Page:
To circumvent the resulting nondeterminism, POSIX.1c redefines errno as a service that can access the per-thread error number as follows (ISO/IEC 9945:1-1996, ยง2.4): Some functions may provide the error number in a variable accessed through the symbol errno. The symbol errno is defined by including the header <errno.h>, as specified by the C Standard ... For each thread of a process, the value of errno shall not be affected by function calls or assignments to errno by other threads.

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          • #25
            Originally posted by Ansla View Post
            errno is per-thread as of POSIX-1c (http://www.unix.org/whitepapers/reentrant.html):
            Of course POSIX is not dispositive over the C Language. And I gave the example with threads just to be clear; the point holds in principle for signal handlers or anything else that can run at interrupt time.
            The basic issue is --- by default (ie with default flag settings) do you follow the spec 100%, even where that is stupid? As opposed to allowing flags to switch off stupid behavior?

            Which gets back to my question above? Why are the flags for always gcc given in detail, but never the flags for LLVM? And is there an attempt made, for LLVM, to ensure that the optimal flags are used?

            Comment


            • #26
              Originally posted by name99 View Post
              Of course POSIX is not dispositive over the C Language. And I gave the example with threads just to be clear; the point holds in principle for signal handlers or anything else that can run at interrupt time.
              Do you mean that a signal handler might execute between 2 sin calls and it will not be able to read the errno? That's not a problem as the signal handler would not know what function was executed last anyway.

              Originally posted by name99 View Post
              The basic issue is --- by default (ie with default flag settings) do you follow the spec 100%, even where that is stupid? As opposed to allowing flags to switch off stupid behavior?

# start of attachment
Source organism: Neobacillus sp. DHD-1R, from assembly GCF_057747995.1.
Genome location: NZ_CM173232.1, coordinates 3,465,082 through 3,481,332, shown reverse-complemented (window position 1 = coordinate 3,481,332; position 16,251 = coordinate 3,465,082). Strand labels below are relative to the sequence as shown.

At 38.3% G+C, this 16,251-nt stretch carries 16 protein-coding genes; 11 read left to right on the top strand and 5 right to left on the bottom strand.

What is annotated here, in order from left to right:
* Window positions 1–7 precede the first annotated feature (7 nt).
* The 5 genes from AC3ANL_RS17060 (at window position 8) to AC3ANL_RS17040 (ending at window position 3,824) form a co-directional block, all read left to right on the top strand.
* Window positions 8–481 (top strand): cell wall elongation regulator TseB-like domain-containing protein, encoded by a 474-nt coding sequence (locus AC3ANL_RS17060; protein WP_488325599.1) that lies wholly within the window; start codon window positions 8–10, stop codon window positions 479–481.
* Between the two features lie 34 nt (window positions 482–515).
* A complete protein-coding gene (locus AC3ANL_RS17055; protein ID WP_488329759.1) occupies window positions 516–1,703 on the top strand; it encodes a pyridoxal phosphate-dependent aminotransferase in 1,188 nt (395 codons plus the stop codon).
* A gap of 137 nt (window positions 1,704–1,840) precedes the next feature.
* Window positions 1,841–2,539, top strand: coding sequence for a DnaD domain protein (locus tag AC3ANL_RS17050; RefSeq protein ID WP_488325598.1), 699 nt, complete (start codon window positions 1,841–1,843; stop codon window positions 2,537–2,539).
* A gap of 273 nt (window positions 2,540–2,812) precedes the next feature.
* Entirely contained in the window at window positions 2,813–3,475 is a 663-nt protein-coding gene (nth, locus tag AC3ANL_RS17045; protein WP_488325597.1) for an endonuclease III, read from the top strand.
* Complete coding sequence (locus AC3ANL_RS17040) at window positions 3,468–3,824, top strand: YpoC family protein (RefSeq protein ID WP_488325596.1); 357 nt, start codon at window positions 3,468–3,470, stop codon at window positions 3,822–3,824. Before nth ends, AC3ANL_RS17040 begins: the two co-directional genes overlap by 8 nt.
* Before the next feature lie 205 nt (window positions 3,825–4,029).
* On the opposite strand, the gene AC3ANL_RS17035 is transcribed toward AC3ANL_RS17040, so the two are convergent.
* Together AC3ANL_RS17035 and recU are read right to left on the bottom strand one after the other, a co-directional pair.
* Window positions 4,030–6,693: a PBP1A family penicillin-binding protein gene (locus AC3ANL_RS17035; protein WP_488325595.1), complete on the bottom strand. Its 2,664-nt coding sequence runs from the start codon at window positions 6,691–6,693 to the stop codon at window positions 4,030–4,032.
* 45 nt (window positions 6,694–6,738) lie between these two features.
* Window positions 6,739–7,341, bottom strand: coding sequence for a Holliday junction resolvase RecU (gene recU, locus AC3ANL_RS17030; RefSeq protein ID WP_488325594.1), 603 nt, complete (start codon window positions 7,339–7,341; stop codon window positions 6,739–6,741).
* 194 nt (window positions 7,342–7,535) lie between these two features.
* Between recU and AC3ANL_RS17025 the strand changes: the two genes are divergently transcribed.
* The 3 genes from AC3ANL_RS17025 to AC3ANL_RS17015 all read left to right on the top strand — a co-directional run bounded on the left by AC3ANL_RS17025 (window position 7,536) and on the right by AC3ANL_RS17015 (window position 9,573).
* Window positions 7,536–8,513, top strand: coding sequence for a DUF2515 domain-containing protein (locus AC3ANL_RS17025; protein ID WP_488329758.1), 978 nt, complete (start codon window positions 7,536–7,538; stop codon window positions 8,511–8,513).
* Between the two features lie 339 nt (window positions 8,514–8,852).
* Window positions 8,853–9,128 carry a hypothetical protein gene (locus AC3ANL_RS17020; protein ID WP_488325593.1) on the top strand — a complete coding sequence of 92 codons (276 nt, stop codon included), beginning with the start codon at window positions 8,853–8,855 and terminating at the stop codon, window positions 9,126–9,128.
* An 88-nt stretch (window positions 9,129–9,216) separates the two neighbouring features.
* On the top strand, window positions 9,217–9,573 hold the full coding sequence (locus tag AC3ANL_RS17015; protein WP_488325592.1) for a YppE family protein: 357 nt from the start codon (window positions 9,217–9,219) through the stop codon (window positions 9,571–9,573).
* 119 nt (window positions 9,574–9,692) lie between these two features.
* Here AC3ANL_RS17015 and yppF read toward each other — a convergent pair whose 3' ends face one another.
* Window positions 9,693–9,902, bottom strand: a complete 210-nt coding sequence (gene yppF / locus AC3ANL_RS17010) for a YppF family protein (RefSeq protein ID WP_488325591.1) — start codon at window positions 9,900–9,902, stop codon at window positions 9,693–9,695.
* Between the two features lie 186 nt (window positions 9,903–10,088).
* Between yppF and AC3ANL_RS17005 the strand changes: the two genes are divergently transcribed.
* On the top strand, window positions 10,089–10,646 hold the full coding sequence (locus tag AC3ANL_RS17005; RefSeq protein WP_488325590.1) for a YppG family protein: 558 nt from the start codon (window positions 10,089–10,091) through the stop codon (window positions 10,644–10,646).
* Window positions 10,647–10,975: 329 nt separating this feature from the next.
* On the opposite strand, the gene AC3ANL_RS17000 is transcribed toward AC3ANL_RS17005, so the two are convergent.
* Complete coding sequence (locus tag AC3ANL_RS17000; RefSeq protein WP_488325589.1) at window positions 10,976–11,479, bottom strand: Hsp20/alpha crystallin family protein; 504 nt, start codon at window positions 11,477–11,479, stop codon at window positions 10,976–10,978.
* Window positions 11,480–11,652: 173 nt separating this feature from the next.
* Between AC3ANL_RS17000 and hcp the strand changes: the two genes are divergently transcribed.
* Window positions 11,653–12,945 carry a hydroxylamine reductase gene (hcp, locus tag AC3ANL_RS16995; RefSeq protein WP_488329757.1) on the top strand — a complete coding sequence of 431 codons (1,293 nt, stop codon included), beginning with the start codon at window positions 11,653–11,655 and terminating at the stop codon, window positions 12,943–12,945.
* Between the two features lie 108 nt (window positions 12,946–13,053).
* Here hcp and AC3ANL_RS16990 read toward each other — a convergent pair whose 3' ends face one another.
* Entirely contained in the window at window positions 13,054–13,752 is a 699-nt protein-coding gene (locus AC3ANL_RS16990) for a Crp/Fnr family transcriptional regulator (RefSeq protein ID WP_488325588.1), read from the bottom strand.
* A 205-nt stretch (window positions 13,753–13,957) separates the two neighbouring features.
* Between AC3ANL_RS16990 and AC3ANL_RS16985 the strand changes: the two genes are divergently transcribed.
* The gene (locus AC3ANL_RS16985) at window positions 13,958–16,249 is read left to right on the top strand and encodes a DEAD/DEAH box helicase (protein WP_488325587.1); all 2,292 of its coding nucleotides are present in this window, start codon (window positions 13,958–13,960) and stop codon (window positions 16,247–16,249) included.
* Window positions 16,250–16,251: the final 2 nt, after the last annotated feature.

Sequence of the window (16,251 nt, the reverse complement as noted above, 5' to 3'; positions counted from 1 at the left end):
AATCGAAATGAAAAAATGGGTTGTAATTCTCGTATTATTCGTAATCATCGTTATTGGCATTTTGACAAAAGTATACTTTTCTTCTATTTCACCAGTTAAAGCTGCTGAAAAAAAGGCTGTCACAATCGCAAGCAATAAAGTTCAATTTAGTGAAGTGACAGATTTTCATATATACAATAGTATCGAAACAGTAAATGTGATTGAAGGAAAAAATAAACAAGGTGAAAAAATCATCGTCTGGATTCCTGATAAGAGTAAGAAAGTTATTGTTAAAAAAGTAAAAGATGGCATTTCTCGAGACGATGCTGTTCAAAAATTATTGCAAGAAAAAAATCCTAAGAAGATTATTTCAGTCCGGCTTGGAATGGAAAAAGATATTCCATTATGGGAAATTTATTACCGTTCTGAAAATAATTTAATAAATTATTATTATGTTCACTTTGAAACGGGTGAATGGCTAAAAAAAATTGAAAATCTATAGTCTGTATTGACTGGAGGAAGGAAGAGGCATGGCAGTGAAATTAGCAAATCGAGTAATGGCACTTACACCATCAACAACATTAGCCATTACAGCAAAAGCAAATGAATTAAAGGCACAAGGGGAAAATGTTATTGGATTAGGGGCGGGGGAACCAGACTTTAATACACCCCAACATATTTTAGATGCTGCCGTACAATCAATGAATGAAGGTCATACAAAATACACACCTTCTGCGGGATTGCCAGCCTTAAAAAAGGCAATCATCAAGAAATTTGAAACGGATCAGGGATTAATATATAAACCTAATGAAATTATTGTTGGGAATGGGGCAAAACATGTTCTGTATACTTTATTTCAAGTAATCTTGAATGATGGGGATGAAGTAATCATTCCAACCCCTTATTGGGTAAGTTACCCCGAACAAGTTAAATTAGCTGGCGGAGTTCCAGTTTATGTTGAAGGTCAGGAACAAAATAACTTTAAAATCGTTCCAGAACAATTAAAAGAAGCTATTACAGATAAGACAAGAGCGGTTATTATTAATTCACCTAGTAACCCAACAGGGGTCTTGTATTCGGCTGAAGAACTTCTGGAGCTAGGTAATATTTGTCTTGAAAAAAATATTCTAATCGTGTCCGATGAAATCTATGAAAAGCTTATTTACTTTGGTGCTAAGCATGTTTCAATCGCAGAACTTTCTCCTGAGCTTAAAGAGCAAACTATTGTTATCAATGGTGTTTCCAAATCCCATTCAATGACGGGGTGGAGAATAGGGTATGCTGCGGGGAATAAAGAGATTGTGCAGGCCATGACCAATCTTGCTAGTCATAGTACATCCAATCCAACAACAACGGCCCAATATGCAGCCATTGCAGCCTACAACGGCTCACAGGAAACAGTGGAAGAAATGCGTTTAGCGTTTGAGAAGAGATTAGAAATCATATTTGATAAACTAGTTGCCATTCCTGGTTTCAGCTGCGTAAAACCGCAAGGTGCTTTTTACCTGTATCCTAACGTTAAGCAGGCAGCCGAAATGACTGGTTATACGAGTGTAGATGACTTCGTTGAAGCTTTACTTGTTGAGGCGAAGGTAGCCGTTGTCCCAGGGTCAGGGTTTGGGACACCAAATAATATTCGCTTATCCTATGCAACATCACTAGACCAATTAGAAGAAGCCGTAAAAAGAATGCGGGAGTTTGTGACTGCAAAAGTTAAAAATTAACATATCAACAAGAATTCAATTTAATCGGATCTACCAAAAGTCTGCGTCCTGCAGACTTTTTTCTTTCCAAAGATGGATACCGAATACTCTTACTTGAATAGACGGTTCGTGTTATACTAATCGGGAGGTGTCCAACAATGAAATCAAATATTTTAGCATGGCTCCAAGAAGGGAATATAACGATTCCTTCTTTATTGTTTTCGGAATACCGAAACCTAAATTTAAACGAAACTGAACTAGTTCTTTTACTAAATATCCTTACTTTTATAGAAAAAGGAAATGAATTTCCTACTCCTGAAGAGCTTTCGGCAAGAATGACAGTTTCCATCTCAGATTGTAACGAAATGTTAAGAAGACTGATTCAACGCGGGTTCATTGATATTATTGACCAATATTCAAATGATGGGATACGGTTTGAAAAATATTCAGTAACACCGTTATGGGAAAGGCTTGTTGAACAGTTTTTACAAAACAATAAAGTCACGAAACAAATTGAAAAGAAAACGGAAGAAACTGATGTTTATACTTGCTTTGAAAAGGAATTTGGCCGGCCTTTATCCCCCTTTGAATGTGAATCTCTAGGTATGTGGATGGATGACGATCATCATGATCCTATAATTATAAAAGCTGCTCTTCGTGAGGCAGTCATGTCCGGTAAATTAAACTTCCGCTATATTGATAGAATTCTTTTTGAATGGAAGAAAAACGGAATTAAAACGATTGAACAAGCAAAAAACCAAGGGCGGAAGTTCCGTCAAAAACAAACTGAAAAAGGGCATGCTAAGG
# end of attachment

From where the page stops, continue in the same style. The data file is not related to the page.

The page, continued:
Can you point to what exact part of the C spec you think is stupid? Or are you just talking in general? Generally speaking, a compiler should respect the spec 100% when it comes to "defined behavior" and do whatever it wants for the "undefined behavior" cases.

              Originally posted by name99 View Post
              Which gets back to my question above? Why are the flags for always gcc given in detail, but never the flags for LLVM? And is there an attempt made, for LLVM, to ensure that the optimal flags are used?
              Probably a bug in PTS

              Comment


              • #27
                "With the LAMMPS test GCC 6/7 no longer cleanly built this version of the molecular dynamics simulator..."

                I see no issues whatsoever building LAMMPS git HEAD (e2c7acabac53e3034c9e5914b4e4c62bbd30ac3c) with GCC 6.2.0. Please cite the details of supposed compiler failures in detail so as to avoid creating FUD.

                $ g++-6 -v

                Using built-in specs.

                COLLECT_GCC=g++-6

                COLLECT_LTO_WRAPPER=/usr/local/Cellar/gcc/6.2.0/libexec/gcc/x86_64-apple-darwin15.6.0/6.2.0/lto-wrapper

                Target: x86_64-apple-darwin15.6.0

                Configured with: ../configure --build=x86_64-apple-darwin15.6.0 --prefix=/usr/local/Cellar/gcc/6.2.0 --libdir=/usr/local/Cellar/gcc/6.2.0/lib/gcc/6 --enable-languages=c,c++,objc,obj-c++,fortran --program-suffix=-6 --with-gmp=/usr/local/opt/gmp --with-mpfr=/usr/local/opt/mpfr --with-mpc=/usr/local/opt/libmpc --with-isl=/usr/local/opt/isl --with-system-zlib --enable-libstdcxx-time=yes --enable-stage1-checking --enable-checking=release --enable-lto --with-build-config=bootstrap-debug --disable-werror --with-pkgversion='Homebrew gcc 6.2.0 --without-multilib' --with-bugurl=https://github.com/Homebrew/homebrew/issues --enable-plugin --disable-nls --disable-multilib

                Thread model: posix

                gcc version 6.2.0 (Homebrew gcc 6.2.0 --without-multilib)